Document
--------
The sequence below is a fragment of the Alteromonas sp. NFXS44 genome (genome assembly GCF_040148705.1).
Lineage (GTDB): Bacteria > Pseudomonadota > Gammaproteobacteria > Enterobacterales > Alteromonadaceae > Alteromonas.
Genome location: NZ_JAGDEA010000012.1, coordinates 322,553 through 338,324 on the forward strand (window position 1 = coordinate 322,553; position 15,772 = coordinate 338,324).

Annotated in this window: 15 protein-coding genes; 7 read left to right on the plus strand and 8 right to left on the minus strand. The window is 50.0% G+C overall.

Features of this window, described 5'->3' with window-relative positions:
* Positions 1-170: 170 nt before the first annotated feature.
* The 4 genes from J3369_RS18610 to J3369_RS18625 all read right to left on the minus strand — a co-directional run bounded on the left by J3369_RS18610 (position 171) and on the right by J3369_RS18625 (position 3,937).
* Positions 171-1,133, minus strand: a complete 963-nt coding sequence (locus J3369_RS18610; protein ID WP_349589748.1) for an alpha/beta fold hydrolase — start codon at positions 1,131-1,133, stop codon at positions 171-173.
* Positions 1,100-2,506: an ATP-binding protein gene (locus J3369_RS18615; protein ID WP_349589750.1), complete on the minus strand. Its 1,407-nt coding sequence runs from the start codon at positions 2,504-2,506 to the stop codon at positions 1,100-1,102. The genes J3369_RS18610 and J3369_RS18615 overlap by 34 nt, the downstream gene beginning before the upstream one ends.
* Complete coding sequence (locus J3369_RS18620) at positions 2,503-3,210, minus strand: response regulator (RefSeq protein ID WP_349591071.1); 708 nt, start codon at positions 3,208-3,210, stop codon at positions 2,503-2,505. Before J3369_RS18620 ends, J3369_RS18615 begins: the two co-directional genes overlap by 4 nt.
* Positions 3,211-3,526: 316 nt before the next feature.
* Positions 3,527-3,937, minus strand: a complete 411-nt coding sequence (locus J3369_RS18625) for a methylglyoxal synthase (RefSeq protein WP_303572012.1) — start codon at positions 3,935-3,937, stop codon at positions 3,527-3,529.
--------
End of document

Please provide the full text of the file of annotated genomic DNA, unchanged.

The sequence below is a fragment of the Alteromonas sp. NFXS44 genome (genome assembly GCF_040148705.1).
Lineage (GTDB): Bacteria > Pseudomonadota > Gammaproteobacteria > Enterobacterales > Alteromonadaceae > Alteromonas.
Genome location: NZ_JAGDEA010000012.1, coordinates 322,553 through 338,324 on the forward strand (window position 1 = coordinate 322,553; position 15,772 = coordinate 338,324).

Annotated in this window: 15 protein-coding genes; 7 read left to right on the plus strand and 8 right to left on the minus strand. The window is 50.0% G+C overall.

Features of this window, described 5'->3' with window-relative positions:
* Positions 1-170: 170 nt before the first annotated feature.
* The 4 genes from J3369_RS18610 to J3369_RS18625 all read right to left on the minus strand — a co-directional run bounded on the left by J3369_RS18610 (position 171) and on the right by J3369_RS18625 (position 3,937).
* Positions 171-1,133, minus strand: a complete 963-nt coding sequence (locus J3369_RS18610; protein ID WP_349589748.1) for an alpha/beta fold hydrolase — start codon at positions 1,131-1,133, stop codon at positions 171-173.
* Positions 1,100-2,506: an ATP-binding protein gene (locus J3369_RS18615; protein ID WP_349589750.1), complete on the minus strand. Its 1,407-nt coding sequence runs from the start codon at positions 2,504-2,506 to the stop codon at positions 1,100-1,102. The genes J3369_RS18610 and J3369_RS18615 overlap by 34 nt, the downstream gene beginning before the upstream one ends.
* Complete coding sequence (locus J3369_RS18620) at positions 2,503-3,210, minus strand: response regulator (RefSeq protein ID WP_349591071.1); 708 nt, start codon at positions 3,208-3,210, stop codon at positions 2,503-2,505. Before J3369_RS18620 ends, J3369_RS18615 begins: the two co-directional genes overlap by 4 nt.
* Positions 3,211-3,526: 316 nt before the next feature.
* Positions 3,527-3,937, minus strand: a complete 411-nt coding sequence (locus J3369_RS18625) for a methylglyoxal synthase (RefSeq protein WP_303572012.1) — start codon at positions 3,935-3,937, stop codon at positions 3,527-3,529.